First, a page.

Parking the problem

Car ParkThis morning’s Daily Mail advises us that local councils are making huge profits out of motorists through increased parking charges.  This follows a report from The RAC Foundation showing a £565 million surplus in 2011/12 by councils in England from on-street and off-street parking.

Eric Pickles, Minister for Communities & Local Government has been quick off the mark to criticise councils as “profiteers” while all of us who are motorists expect to be able to drive directly to the shop or office we need to visit and park our car immediately outside for as long as we wish and without cost.  In some local towns (Witney and Kidlington) you can do just this and in Bicester the new Sainsbury’s town centre multi-storey car park offers free parking for shoppers, frustrating Banbury shop keepers where parking charges are pretty draconian although not as savage as in Oxford City.  However, the main point of today’s media interest is the suggestion that councils are bolstering their budgets after 30% cuts in government grants to councils by hitting the motorist.

It seems to me that car parking charges serve two purposes:

  • to reduce congestion on our over-crowded road network by rationing the scarce resource of car parking spaces; and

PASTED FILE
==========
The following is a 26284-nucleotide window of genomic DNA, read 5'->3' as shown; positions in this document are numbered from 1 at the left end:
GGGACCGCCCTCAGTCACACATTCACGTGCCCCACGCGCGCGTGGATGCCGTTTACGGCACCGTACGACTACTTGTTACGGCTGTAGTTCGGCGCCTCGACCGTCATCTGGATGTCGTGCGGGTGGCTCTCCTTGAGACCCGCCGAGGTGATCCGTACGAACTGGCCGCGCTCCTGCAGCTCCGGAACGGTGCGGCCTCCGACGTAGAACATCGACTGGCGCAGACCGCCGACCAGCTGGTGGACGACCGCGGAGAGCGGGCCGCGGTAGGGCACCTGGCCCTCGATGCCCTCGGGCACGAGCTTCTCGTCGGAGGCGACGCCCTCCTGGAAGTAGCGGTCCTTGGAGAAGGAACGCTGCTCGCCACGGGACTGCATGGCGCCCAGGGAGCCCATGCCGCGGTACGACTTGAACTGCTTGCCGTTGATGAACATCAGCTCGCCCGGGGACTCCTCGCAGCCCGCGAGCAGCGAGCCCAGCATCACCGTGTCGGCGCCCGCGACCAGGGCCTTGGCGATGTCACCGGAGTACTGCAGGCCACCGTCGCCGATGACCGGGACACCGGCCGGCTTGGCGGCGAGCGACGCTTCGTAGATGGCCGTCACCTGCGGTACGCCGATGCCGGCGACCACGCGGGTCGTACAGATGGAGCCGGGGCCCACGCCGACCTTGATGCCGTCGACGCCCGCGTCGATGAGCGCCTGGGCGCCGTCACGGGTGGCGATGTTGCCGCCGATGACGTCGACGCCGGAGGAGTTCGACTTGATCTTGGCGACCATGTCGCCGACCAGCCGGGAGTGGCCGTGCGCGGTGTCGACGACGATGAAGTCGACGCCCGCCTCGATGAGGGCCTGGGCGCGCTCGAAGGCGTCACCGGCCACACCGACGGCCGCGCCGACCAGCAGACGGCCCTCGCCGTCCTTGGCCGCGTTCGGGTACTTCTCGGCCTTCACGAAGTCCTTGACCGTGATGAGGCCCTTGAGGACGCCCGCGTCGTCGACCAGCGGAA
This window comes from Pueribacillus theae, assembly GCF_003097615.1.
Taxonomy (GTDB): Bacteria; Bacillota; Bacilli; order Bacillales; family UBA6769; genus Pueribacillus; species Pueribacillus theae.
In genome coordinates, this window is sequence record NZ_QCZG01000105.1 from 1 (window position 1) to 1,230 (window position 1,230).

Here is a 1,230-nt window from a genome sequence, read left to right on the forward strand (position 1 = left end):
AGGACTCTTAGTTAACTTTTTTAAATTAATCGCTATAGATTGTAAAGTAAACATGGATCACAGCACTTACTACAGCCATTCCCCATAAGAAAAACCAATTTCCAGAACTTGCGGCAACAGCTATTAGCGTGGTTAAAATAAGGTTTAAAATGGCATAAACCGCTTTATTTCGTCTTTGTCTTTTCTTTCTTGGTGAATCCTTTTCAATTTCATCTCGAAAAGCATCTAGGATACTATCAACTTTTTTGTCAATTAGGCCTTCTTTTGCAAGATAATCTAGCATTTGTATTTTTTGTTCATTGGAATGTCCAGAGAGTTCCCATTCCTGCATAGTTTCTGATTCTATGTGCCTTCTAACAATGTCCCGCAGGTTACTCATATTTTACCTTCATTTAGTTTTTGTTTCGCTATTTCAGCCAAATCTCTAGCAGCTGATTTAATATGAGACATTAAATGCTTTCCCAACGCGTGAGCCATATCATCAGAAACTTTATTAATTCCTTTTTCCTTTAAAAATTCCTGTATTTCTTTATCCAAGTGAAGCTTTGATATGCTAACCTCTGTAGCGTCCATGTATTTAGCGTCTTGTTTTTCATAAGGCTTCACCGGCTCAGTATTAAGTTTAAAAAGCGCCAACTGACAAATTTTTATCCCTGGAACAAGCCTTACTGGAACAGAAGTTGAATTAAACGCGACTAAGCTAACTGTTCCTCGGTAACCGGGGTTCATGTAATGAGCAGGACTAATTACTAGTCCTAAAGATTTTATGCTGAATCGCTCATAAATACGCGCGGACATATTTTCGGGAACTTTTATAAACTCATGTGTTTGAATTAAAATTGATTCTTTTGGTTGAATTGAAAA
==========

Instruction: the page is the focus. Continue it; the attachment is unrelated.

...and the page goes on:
• to cover the cost of providing and policing parking places.

It is argued that providing free parking in places like Oxford City or Banbury would lead to workers driving their cars to work and filling up parking paces and making it difficult for shoppers and visitors to park. In Oxford City, with its medieval street pattern, there is much logic in this argument. In a market town like Banbury, it is harder to see the logic when Witney manages so well with free parking.

The RAC Foundation report lists ten councils with the highest parking surpluses and it is significant that eight of them are London boroughs, headed by Westminster, Kensington & Chelsea, Camden, Hammersmith & Fulham and Wandsworth.  However, prominent at the sixth rank is Brighton & Hove where parking is notoriously difficult and expensive but hardly surprising when you remember it is run by the Green Party.  Perhaps most surprising is Cornwall Unitary Council at the eighth rank, squeezed between the people’s republics of Islington and Newham. Cornwall is a horribly hung council, run by a coalition of Liberals and Independents.  Here is a link to the RAC Foundation web site.

As for covering the cost of provision and policing, councils may not apply parking surpluses to a general budget deficit.  This was clarified in the recent Barnet Council case.  However, surpluses can be applied to transport expenditure.  Of course, the reality is that  councils have seen huge cuts in their central government funding which has represented their largest single source of income for far too long.  They are unable to raise council tax significantly without a referendum that they will never win.  Business rates do not go to the local council;  they go to central government and are redistributed around the country to support poorer areas at the expense of wealthier ones.  Oxfordshire receives back approx half of what it collects in business rates.    Councils have few other sources of funding to top up their budgets and to maintain essential services so it is not surprising that they will push at the limits of one of their few sources of revenue – charging for parking.